Wednesday, June 8, 2011

The "All in the Owner" fallacy

I was originally going to put this in the comments as a response, but I am so sick of hearing this garbage that I thought I would address it in a post instead.  Someone answered a story posted in the comments about a pit bull suddenly, and without provocation, attacking a child it had been raised with in her bed because it was aroused by the squeak of a stuffed toy by saying that "all breeds do this and it is only a matter of how you raise them".

What a load of garbage.  You could tie my loving retriever cross under a porch for 7 years and beat her with a board 3 times a day, and I could NEVER make her harm a child.   She came out of a scenario not much different than that before she was rescued, yet she doesn't have an ounce of aggression toward anyone or anything, no matter how many unfamiliar squeaks she is peppered with.  This nonsense is an affront to every wonderful dog that was ever neglected and abused and then rescued and loved and TRUSTED.  Most normal dogs would NEVER intentionally harm the people they live with.  A dog snapping at someone to convey a message is a far cry from a pit bull latching on to an arm and beginning the shake and hold, with the full intention of killing the victim.  Normal dogs DO NOT attempt to kill their social partners, no matter HOW they are raised.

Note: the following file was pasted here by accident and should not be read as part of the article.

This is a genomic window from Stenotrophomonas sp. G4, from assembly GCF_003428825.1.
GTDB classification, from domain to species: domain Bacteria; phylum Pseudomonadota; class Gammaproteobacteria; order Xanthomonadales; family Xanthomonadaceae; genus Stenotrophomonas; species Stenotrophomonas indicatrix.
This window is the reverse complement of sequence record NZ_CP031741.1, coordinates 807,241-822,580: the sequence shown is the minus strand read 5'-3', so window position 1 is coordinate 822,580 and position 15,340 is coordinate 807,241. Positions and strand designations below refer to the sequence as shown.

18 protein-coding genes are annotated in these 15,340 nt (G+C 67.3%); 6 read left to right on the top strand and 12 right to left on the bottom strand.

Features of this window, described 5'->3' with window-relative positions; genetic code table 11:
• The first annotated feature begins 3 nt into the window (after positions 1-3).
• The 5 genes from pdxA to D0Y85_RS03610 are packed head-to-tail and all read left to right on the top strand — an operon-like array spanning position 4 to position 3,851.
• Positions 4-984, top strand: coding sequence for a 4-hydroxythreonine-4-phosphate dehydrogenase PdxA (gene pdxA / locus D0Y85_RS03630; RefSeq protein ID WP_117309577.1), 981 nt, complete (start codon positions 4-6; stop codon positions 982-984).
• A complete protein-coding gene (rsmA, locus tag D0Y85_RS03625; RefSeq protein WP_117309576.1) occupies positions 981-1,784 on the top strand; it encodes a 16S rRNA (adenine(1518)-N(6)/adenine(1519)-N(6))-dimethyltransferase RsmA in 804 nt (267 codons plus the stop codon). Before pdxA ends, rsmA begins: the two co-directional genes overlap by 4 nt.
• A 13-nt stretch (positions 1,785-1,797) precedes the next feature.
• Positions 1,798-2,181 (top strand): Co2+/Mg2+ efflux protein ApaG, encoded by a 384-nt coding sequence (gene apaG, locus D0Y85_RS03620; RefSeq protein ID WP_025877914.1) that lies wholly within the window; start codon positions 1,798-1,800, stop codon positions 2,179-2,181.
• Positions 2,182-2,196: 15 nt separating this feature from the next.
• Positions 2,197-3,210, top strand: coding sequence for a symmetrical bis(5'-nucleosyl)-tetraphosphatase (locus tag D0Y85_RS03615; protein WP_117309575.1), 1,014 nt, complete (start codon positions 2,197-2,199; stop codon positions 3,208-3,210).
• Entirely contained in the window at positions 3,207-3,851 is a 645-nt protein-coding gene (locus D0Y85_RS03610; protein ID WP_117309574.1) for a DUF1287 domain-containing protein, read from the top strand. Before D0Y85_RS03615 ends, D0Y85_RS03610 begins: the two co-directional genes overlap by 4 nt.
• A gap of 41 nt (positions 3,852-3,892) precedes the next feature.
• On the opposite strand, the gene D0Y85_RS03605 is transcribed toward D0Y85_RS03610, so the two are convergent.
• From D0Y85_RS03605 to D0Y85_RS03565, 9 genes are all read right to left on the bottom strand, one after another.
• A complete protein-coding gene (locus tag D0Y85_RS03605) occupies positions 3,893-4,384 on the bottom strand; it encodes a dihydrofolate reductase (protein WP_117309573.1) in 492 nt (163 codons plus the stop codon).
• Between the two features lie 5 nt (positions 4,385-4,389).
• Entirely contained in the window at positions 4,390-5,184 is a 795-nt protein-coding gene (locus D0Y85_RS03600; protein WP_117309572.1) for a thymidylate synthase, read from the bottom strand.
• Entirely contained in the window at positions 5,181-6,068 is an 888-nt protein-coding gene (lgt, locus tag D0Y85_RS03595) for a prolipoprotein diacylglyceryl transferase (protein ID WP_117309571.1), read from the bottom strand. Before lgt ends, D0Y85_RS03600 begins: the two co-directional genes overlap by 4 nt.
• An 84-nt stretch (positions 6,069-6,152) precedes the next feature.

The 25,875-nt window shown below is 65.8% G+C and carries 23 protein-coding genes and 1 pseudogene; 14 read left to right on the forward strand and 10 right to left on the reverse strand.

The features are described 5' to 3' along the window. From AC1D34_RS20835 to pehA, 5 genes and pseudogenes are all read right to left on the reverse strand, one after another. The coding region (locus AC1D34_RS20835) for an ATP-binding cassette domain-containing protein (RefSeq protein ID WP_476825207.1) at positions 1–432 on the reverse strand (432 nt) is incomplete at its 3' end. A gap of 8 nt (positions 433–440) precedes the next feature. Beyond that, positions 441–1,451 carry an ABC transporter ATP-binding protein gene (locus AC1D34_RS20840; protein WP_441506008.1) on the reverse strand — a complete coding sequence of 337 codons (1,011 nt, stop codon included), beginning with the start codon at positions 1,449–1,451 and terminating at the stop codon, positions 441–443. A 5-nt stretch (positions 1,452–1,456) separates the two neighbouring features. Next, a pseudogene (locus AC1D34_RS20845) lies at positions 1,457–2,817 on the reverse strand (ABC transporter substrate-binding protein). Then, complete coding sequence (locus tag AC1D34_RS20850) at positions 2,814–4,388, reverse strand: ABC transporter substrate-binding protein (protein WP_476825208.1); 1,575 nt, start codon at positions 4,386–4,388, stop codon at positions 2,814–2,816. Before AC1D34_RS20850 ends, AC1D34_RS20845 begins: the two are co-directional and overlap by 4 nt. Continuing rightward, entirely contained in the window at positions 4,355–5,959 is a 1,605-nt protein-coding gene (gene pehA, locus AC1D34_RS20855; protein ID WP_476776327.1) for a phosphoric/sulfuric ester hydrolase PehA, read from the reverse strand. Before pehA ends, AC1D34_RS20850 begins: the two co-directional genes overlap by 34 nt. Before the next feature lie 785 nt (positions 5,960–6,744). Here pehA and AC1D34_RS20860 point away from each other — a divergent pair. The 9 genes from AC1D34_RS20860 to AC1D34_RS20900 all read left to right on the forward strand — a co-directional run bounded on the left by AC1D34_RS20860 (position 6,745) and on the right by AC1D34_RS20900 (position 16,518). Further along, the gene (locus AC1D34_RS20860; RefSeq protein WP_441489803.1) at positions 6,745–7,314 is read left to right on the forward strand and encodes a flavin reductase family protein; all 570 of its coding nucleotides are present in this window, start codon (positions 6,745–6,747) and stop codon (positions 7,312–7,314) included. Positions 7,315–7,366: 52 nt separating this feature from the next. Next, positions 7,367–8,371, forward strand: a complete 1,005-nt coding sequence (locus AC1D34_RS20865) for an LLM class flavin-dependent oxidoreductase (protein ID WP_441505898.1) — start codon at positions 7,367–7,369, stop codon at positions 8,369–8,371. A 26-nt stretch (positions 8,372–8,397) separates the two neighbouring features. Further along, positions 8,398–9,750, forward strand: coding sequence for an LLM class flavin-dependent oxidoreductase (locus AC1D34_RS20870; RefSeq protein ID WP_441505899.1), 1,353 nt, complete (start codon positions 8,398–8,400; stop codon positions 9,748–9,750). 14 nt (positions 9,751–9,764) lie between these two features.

If irresponsible pet ownership is "where the problem lies" then we should see serious attacks and maulings in numbers that EXACTLY reflect the breed numbers in a given area.  Irresponsible ownership is not breed specific so if a given area has 70% sporting breeds (which is typical), then sporting breeds should be responsible for 70% of the severe and fatal attacks.  This is NOT the case, anywhere.   Serious attacks are never proportional to breed numbers, they are always biased toward fighting breeds.

In Calgary, by Bill Bruce's own admission and documentation, pit bulls lead the serious bite count with 13% of the city's serious bites attributable to pit bulls, yet pit bulls account for less than 1% of the city's dogs.   In fact, pit bulls are responsible for nearly as many serious bites (13%) as the ENTIRE sporting breeding category (15%), which includes all of the most popular breeds (Labs, Goldens, Poodles, Spaniels, etc) and houses 70% of Calgary's dogs.   Why aren't these breeds attacking in the face of irresponsible ownership?

What a crock.  It IS the breed.  Sometimes the owner contributes, and let's face it, human garbage likes to own a pit bull, but it is the breed that is the problem.   When you breed dogs to override every social instinct and attempt to fatally injure social partners you get dogs that are genetically dangerous.  It isn't rocket science.  And Calgary, at the mercy of Bruce and his influx of pit bulls, will learn that lesson in the coming years.